For illustrative purposes only. Source: BlackRock, Burgiss Private iQ. The table above summarizes the differences in performance between simulations with and without subscription lines. As an example, the average change in IRR is +0.5%, which signifies that the mean performance with and without subscription lines are 16.4% and 15.9%, respectively. Please note this does not mean that a fund with an IRR of 15.9% gets an increase in IRR of +0.5% by using a subscription line as the relation between IRR and delta IRR is not linear but convex. Duration represents Macaulay duration. Data set includes over 6,000 buyout deals with initial investment dates ranging from 1994 to 2013. More than 95% of the deals are fully realized and each deal has a capital investment of at least five million, denominated in either USD (55%), EUR (39%) or GBP (6%). All included deals were held for at least nine months and the most recent cash flow was registered at July 31 2017. The results discussed here are at the end of the fund and that the impact on performance during the life of the fund, especially during the investment period and while raising the next fund, might be substantially higher. Maturity and size of the loan were six months and 25%, respectively. The figures shown relate to simulated past performance. Past performance is not a reliable indicator of current or future results and should not be the sole factor of consideration when selecting a product or strategy.
In addition to potential performance differences in using a credit facility for capital calls, the credit facility also carries counterparty risk. When using a credit facility, the manager is using the credit in order to make an investment with the intent that the subscribers in the fund will meet their capital call obligations in the future. If a subscriber defaults on their obligation, the manager is now liable for the remaining payment. Defaults are rare but do occasionally happen. In these instances, the consequences are serious and usually lead to legal ramifications.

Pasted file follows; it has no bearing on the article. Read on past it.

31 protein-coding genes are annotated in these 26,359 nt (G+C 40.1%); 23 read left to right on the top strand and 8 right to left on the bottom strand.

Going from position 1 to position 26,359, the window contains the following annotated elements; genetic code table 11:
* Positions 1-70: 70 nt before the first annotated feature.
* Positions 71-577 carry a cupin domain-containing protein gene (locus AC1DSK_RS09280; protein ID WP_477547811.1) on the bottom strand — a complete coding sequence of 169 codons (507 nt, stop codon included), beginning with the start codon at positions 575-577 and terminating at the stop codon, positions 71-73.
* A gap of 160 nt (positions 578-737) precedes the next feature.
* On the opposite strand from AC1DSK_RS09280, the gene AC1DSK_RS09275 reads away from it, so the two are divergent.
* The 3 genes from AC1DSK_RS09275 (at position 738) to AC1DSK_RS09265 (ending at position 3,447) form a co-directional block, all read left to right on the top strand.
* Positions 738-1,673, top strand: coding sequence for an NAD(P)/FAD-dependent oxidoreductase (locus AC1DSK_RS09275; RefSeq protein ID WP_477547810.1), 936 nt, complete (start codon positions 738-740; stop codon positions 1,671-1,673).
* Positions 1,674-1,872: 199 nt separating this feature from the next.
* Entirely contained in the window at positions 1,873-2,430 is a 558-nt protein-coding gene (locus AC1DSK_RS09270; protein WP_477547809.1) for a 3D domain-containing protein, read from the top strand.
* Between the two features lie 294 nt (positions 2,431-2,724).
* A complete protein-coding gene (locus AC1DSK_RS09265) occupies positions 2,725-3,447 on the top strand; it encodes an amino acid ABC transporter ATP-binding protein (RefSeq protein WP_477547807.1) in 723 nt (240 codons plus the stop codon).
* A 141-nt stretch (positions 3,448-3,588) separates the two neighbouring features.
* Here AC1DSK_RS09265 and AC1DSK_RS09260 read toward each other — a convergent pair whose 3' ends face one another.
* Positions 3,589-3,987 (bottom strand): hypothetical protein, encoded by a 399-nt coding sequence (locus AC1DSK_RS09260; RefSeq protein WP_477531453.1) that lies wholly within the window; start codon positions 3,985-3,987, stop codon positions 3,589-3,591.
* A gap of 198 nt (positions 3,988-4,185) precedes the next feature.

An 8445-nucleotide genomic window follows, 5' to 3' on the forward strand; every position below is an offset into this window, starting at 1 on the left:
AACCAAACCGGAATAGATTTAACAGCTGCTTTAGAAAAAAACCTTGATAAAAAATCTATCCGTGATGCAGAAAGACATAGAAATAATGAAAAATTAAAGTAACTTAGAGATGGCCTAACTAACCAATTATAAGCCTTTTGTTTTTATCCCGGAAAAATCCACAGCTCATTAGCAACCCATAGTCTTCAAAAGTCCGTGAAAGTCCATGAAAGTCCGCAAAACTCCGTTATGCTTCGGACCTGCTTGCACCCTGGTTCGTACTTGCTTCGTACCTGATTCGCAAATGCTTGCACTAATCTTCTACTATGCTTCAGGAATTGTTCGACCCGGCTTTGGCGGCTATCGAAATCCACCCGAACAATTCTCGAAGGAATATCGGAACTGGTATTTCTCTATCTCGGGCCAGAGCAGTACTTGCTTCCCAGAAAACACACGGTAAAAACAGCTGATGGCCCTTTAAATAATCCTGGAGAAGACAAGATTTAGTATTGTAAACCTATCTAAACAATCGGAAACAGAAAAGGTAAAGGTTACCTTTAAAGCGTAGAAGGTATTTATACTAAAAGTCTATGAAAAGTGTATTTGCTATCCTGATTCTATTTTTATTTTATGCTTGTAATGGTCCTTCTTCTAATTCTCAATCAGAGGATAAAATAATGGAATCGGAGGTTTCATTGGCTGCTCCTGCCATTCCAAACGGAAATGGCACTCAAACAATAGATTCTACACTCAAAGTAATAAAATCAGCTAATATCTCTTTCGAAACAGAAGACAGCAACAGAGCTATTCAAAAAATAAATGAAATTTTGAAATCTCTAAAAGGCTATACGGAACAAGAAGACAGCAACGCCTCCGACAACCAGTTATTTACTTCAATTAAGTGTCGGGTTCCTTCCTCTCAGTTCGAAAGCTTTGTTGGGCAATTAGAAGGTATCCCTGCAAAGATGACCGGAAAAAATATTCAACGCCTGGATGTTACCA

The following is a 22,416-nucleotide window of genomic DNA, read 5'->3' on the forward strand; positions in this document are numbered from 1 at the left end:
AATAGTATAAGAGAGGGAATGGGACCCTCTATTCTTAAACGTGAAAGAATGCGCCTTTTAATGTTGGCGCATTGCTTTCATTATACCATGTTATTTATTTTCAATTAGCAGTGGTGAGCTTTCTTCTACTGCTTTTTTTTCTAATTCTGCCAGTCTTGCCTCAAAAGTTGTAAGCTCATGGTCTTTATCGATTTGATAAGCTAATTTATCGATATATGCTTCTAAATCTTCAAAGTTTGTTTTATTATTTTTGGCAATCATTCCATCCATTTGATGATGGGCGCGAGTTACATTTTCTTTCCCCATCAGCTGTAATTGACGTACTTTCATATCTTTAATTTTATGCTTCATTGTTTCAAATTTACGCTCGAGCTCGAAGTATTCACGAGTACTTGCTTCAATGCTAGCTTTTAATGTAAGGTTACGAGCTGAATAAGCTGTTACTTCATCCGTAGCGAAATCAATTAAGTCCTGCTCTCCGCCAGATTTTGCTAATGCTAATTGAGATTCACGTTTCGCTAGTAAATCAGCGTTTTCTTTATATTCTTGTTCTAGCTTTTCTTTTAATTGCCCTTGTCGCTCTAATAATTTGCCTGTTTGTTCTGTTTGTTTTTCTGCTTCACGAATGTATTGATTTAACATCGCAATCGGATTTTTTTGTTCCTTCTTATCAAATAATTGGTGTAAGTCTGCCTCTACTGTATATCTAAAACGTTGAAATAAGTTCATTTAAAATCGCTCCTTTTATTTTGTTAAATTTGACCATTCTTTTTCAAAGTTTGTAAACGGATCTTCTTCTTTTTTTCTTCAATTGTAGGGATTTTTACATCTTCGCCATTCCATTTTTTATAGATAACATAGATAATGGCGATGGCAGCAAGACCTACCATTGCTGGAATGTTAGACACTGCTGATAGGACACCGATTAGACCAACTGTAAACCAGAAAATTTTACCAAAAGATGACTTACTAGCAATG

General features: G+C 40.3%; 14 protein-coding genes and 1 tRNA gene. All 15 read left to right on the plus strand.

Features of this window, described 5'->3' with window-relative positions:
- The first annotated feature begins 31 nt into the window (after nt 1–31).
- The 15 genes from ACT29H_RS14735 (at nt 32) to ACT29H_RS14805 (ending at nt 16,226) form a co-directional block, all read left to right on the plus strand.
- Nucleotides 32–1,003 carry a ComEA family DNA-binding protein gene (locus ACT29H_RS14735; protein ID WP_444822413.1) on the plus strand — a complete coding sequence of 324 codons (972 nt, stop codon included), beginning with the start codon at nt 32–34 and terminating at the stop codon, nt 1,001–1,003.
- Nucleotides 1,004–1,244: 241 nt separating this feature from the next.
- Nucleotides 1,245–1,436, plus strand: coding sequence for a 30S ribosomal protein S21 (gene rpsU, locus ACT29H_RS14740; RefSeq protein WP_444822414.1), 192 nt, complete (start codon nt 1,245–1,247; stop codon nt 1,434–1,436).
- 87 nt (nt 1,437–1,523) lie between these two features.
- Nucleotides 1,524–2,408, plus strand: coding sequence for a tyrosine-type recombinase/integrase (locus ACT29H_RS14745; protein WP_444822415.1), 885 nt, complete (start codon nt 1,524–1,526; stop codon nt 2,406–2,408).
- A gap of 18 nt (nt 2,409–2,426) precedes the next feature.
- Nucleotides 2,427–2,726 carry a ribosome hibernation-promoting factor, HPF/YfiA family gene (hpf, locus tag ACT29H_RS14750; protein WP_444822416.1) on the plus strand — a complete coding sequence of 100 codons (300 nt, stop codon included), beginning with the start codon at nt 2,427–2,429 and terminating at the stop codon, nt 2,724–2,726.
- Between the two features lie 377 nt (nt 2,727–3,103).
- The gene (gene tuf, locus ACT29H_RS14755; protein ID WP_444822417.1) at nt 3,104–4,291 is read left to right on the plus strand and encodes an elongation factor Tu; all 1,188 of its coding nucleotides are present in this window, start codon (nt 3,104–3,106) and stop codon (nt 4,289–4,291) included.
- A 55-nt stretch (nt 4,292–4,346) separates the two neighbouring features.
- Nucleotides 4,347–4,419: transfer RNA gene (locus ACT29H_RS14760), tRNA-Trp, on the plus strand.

Conclusion: Overview of Credit Facilities
To summarize, credit facilities are credit instruments that are regularly used by businesses to fund various operational needs. The different types of credit facilities provide businesses the flexibility to engage in an agreement based on their obligations, whether long-term or short-term, covenant-imposed or not. In the case of alternative asset managers with draw-down vehicles, credit facilities are particularly useful in helping managers source new investments before capital is called from investors. The credit facility benefits both the manager and investor by allowing the manager to make timely investments while lessening the operational intensiveness of the capital calls for the investors. In this use case, the trade-offs for using credit facilities are the fees associated with the instruments and the potential for performance manipulation. As with all investments, investors must weigh the risks and rewards before investing.